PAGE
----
Saturday, May 20, 2006

The Ninth Doctor : Darkness Follows

It's funny; I really intended this to be a media blog--and it will be, it does have its moments--but I've noticed that it's become more of a Doctor Who blog. It's where I showcase my love for this venerable sci-fi classic and display my opinions (usually very positive ones). As I've stated previously, even I, a Yank, grew up on this show. I remember with a strange hazy fondness: Tom Baker with his multi-coloured scarf, giant spiders, Daleks, and yes, to a lesser degree, Sarah Jane Smith. It was oddly exhilarating and to me, a bit scary. (C'mon, that thing with the giant spiders? Gah, it makes me shudder still nearly two decades later.) I loved horror as a child and it still resonates with me into adulthood. I chose to write pretty and scary stories as a grown-up. Doctor Who doesn't quite qualify as straight horror, and I've always been rather disdainful of science fiction, but as with all things, it has its moments. When I learned the BBC was going to revive the series, I was anxious, and I don't mean in an ecstatic way. I was wary because it had been a long time since I'd encountered the Doctor and the TARDIS. I wondered if that sense of magic, wonder, of awe I'd experienced as a child could ever be made real again. And I was quite pleased to find that yes, it could be. It was. I mean, it does help that the Beeb can make it look less cheesy than it did when it originally aired all those years ago. Anyway, here are my reasons as to why I think this current series has impressed me so much:

1) The casting of such a reputable actor like Christopher Eccleston. I know that I am a bit enamoured of him, but I have been following his career for years. He makes an excellent Doctor: a bit mad, a bit sardonic, and a bit dismissive.

2) An obvious reverence for the show. It's quite apparent that Russell T. Davies and company love the whole mythos for Doctor Who and it's endearing...even if they stumble a bit sometimes.

3) The relationship between the Doctor and his current Companion, Rose Tyler. I find it very fascinating that out all of the Companions we have ever met or seen, Rose seems to be the one that is the Doctor's equal. And Billie Piper is growing on me, even if she does wear way too much mascara.

Listen, I know that here in the States, we're well into Series One; within a few weeks there will be more new Who episodes for nearly a year. So this entry deals with the Ninth Doctor; it'll barely touch on the Tenth One. This far into the series and I echo everything Jacob from TWoP has discovered. This Doctor we've come to know and love because of his quirks, his ruthlessness, and yet his unusual compassion, is the darkest Doctor I've seen yet. Nearly every episode has been touched with death. As an ordinary man who has been monitoring the Doctor's appearances throughout history puts it in the introductory episode, "Rose": "Everywhere he goes, death follows him." And it's true. This Ninth Doctor, this survivor of the last great Time War, doesn't just go swanning about in time. He seems to end up in situations that call his decision, and usually it's a very bloody one. The loneliness, the aching awareness that he is the last of his kind is very evident in the eyes of Christopher Eccleston. He adores Rose, even though she can frustrate him, but it's also a look of knowing no matter how much he cares for her, one day she won't be there anymore. I mean, look how many Companions there have been. And it's not because the Doctor has been fickle--though there have been a few instances of that--it's more because no matter what, a lot of them have been human and therefore have limited spans. The Tenth Doctor so eloquently states in the Series Two ep, "School Reunion," "You can spend the rest of your life with me, but I can't spend the rest of my life with you." (Yeah, I know said I wasn't gonna, but it summed it up well.) He will always be the Lonely God, the Last Gallifreyan. And sometimes this makes him mean, and sometimes this makes him melancholy. I have observed that throughout Series One to his regeneration, that the Ninth Doctor learns the meaning of sacrifice, of letting your burden go, of grace, and of course, love. He gives his life for Rose in the last episode. I don't think that's something he could've done if he hadn't learned to change and give a part of himself. After all the death we witness in the series, the most painful one is that of the Ninth Doctor. There's something...poetic about that.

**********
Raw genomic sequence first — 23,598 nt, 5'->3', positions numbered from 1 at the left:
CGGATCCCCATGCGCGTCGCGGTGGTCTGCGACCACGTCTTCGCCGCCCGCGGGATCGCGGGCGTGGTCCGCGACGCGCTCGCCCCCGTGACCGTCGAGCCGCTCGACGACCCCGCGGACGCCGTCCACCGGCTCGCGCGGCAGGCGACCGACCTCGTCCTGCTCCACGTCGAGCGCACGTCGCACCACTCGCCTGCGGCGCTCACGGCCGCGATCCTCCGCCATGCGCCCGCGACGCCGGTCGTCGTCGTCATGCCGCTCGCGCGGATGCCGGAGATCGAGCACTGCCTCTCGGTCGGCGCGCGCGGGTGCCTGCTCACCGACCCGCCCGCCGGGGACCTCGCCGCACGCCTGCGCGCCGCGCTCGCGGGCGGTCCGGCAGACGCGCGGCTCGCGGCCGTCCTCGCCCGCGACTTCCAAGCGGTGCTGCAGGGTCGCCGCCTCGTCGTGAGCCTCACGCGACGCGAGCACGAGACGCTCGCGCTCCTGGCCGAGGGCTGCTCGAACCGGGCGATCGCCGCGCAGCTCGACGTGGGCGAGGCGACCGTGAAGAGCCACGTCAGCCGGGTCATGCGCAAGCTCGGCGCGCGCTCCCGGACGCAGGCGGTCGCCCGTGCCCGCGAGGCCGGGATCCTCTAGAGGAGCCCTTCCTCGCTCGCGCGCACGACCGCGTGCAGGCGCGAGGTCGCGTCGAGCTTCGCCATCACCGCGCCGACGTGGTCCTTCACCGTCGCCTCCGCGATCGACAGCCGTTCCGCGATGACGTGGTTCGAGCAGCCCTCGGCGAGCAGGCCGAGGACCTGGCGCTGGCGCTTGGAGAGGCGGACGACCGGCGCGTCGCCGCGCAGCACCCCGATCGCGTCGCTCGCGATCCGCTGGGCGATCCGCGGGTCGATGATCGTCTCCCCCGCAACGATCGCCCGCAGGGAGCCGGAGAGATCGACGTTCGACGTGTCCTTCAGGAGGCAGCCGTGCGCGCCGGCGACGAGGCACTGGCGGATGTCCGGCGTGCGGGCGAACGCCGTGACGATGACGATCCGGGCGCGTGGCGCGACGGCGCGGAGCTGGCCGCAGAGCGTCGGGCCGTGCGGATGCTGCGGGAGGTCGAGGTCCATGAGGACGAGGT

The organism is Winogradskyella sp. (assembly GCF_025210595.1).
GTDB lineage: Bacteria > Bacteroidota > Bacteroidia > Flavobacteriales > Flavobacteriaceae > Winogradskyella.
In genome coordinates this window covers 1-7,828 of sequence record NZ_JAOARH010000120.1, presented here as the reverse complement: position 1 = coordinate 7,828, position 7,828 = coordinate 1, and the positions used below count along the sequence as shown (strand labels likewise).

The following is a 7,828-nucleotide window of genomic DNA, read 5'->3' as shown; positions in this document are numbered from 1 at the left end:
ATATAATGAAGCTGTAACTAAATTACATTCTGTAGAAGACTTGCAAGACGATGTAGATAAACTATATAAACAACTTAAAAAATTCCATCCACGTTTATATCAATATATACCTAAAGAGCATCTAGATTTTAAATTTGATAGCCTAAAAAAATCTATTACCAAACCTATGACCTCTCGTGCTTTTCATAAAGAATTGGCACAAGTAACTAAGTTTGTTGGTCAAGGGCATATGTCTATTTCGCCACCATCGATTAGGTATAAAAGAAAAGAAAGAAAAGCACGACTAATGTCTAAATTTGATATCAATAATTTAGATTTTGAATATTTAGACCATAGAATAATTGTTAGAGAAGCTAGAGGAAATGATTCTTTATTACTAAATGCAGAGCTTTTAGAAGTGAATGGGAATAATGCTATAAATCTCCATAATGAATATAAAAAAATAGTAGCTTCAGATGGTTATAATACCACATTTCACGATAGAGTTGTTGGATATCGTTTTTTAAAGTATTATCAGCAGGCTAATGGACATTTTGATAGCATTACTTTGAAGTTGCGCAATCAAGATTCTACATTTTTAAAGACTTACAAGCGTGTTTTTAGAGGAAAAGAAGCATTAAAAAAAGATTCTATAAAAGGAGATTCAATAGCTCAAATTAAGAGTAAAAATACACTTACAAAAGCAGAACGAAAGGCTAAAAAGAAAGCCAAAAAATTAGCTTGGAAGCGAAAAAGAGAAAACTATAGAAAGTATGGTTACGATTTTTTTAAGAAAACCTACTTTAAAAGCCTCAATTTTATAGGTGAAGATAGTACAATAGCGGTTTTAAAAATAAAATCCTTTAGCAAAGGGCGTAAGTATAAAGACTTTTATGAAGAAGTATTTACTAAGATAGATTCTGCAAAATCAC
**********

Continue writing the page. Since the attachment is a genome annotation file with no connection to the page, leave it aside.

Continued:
Sorry, this entry is late. Apologies.


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